On the matter of the origins of the chart, Ge Hong referred to "the techniques of the Writs of the Three Sovereigns for summoning celestial deities and telluric spirits" and speculates that it and the True Forms Chart of the Five Sacred Peaks were originally a single text, where the true form chart's illustrations were simply attached to the Writs of the Three Sovereigns (三皇文).[29]

In Buddhism

See also: Three teachings

Despite attempting to discredit their usage during the Tang dynasty and attempting to revoke the canonical status of the Writs of the Three Sovereigns under the aegis of Emperor Taizong of Tang, practitioners of Buddhism adopted Taoist talismanic writing (fulu) and true form charts around the same time.[1] Chinese Buddhists began to adopt both Taoist talismans and true form charts along with their associated practices, reformulating them to match the Buddhist pantheons, metaphysical concepts, and cosmologies.[31][32][1] This adoption occurred sometime during the late 6th century and was political in nature, as these Taoist concepts were already known and used in elite circles at the time and would grand the Buddhists more political legitimacy, as the usage of both talismans and true form charts were pervasive indigenous Chinese implements that surfaced in state-sponsored cultic rituals and juridical-administrative rituals, this adoption made the Buddhists a more "legitimate" religious group as they were vying with the Taoists for imperial sponsorship.[1]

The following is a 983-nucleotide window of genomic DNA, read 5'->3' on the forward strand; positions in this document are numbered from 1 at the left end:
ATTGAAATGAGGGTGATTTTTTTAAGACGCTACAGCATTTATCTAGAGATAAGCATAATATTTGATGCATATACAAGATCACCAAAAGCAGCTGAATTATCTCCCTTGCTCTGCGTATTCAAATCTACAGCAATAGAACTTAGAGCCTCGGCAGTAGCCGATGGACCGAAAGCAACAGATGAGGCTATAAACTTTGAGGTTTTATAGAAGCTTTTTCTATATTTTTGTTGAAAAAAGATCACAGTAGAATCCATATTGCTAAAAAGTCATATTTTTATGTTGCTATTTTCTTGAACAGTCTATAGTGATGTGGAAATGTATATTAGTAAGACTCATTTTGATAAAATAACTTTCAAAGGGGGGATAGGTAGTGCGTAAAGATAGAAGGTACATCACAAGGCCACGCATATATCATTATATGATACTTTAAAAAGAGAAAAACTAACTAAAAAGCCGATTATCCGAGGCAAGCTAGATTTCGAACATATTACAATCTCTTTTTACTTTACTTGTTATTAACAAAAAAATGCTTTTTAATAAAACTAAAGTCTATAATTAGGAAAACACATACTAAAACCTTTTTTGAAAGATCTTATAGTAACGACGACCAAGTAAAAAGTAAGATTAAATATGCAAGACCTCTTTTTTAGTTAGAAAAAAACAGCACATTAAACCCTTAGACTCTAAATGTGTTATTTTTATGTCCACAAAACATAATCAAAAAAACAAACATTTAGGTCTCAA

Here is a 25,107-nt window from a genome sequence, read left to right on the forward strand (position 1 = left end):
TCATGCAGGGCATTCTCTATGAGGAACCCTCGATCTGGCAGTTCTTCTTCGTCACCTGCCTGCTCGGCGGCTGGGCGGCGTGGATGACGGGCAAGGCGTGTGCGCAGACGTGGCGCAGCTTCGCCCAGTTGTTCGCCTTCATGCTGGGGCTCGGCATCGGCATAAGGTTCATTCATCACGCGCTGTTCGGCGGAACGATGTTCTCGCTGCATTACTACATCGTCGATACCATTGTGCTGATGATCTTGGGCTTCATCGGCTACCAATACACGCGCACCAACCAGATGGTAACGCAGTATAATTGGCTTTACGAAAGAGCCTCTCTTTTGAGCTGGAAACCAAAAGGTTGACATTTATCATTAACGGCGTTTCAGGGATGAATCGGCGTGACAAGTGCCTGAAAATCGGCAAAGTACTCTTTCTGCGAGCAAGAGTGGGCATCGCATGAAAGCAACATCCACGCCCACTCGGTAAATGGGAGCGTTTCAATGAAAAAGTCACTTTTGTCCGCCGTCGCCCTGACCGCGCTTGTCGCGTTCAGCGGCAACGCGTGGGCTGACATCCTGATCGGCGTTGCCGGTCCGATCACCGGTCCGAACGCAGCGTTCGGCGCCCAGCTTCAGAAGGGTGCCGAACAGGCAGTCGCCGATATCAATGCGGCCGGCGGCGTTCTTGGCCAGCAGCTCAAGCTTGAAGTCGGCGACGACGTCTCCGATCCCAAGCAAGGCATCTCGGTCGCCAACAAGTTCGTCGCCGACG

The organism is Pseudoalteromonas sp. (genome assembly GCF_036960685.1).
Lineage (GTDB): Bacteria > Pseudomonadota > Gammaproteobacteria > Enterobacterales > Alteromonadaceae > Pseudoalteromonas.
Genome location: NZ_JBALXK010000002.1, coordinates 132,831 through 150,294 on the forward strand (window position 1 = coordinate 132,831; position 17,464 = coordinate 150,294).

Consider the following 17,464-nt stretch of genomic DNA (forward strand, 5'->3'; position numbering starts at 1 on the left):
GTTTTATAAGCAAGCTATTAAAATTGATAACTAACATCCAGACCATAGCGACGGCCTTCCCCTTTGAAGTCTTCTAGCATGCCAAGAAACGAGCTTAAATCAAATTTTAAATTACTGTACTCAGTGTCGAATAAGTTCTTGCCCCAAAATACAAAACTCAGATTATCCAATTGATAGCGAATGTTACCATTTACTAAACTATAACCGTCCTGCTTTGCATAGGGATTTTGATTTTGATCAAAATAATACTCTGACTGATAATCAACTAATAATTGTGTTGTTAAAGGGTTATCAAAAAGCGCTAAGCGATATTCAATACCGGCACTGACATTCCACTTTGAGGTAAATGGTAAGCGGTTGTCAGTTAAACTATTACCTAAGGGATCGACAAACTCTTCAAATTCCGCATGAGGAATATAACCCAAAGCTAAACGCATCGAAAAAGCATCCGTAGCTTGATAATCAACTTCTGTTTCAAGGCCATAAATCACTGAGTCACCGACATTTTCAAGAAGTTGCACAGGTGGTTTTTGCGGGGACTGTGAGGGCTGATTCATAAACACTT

Because of the religious use of Taoist talismanic "magic writing" and true form charts in Chinese and Japanese Buddhism, they have essentially become "clean-slate receptacles for, and simultaneously, vectors of first-order meaning" due to their illegibility causing the same talisman or chart to refer to a local Daoist river god as well as to Vidyārāja, be a representation of the interior space of a sacred mountain in Taoist theology or the structure of the Vajradhātu to a Buddhist depending on which religion the person follows.[1] Despite this fact, both talismanic writing and true form charts often have some permanent second-order semantic meaning beyond their variable interpretation.[1]